Throughout history, date growers in Oman have mastered date palm cultivation and the cultural practices involved during the pre-petroleum era. Many travellers to Oman reported date palm cultivation as one of the best of its time, both in the agricultural practices and the quality of the produce. An American traveller and author Paul Popenoe wrote in his manuscript published in 1913, ‘Date Growing in the Old World and the New’, “The Fardh date growers of Oman, who are the cleverest Arab cultivators I have seen”. This is not surprising since date palm has a long association with the Islamic religion, where it is mentioned in many verses of the Quran and the Hadith, and Omani-Arab civilizations, where much of the construction and day-to-day items were sourced out from the date palm.
The date palm has been in cultivation since 2,400 B.C. Drawings and manuscript writings, including stone inscriptions in archaeological sites in Oman, have indicated the importance of date palm to various civilizations in and around the Arabian Peninsula. Date palm reinforced its importance and status following the rise of Islam in Arabia. Due to its importance to this region, in particular, 21 references to date palm are cited in the Holy Quran and 300 in the writings of the Hadith. These emphasize the religious and cultural significance, in addition to the nutritious and economic importance, of date palm in the Sultanate.
Traditional date palm farms usually irrigated with falaj system where water is channelled from underground wells to the farms.
The Arabian Peninsula is an arid and semi-arid region of the world, that is mostly desert or mountains that do not fit the typical date palm farms we see today. However, Omanis manage to establish the world's best date palm groves and plant the best cultivars. Given its adaptation to the dominating harsh conditions, such as high temperature and long drought periods, the date palm is the most appropriate crop plant suitable for cultivation in Oman. This is particularly important in this country that is characterized by low rainfall (an average of 100 mm per year), whereas the rate of evapotranspiration is 10 fold. Traditional date palm farms also provide shading for a variety of other fruit trees such as lime, mango, and guava, as well fodder crops such as alfalfa.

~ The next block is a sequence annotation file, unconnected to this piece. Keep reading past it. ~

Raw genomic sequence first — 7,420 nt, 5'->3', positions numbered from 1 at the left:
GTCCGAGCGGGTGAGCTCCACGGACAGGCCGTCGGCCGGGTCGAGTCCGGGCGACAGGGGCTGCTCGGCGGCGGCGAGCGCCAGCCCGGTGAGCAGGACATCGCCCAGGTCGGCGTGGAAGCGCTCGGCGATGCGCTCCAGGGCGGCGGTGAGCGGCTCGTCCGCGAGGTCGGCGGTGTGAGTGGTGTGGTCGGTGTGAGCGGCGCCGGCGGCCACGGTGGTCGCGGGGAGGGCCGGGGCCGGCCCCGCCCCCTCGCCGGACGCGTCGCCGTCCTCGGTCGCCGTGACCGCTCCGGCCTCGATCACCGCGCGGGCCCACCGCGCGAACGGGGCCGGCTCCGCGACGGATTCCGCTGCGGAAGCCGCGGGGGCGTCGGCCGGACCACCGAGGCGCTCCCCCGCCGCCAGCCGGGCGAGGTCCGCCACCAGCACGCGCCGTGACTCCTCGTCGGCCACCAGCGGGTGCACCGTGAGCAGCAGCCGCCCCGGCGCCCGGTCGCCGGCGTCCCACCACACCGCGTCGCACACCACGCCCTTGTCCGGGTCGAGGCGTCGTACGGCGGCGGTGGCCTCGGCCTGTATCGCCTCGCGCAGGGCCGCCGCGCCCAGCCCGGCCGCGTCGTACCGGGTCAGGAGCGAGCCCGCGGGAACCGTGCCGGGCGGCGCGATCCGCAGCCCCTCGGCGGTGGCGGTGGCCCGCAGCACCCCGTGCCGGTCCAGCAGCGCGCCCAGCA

Oman exports two main fruit produce, dates and bananas. Date palm is by far the most significant export commodity, mainly to United Arab Emirates (UAE), Saudi Arabia, and India. However, date exports remain very small compared to what the country produces. Oman exports 10 thousand to 15 thousand metric tons of dates, which ranges between 4-6 % of the total production annually. The low level of exports was attributed to the poor handling of dates, poor fruit quality, and the numerous pests and diseases that affect post-harvested dates in Oman. With the establishment of two companies that will open doors for exports, this situation is expected to improve in the coming years. Furthermore, improvement of fruit quality may lead to greater exports of dates to various parts of the world where demand for dates is increasing such as in Oceana, the Americas, and Europe. Fardh cultivar, which happens to constitute the largest cultivar of the One Million Date Project, is the most important processing cultivar in Oman. Fardh receives the least damage during packing and transport, resilient to poor handling conditions, unique to Oman, and is a stable nutritious food that is a prime as an export commodity, despite the lack of popularity locally compared to Khalas for example.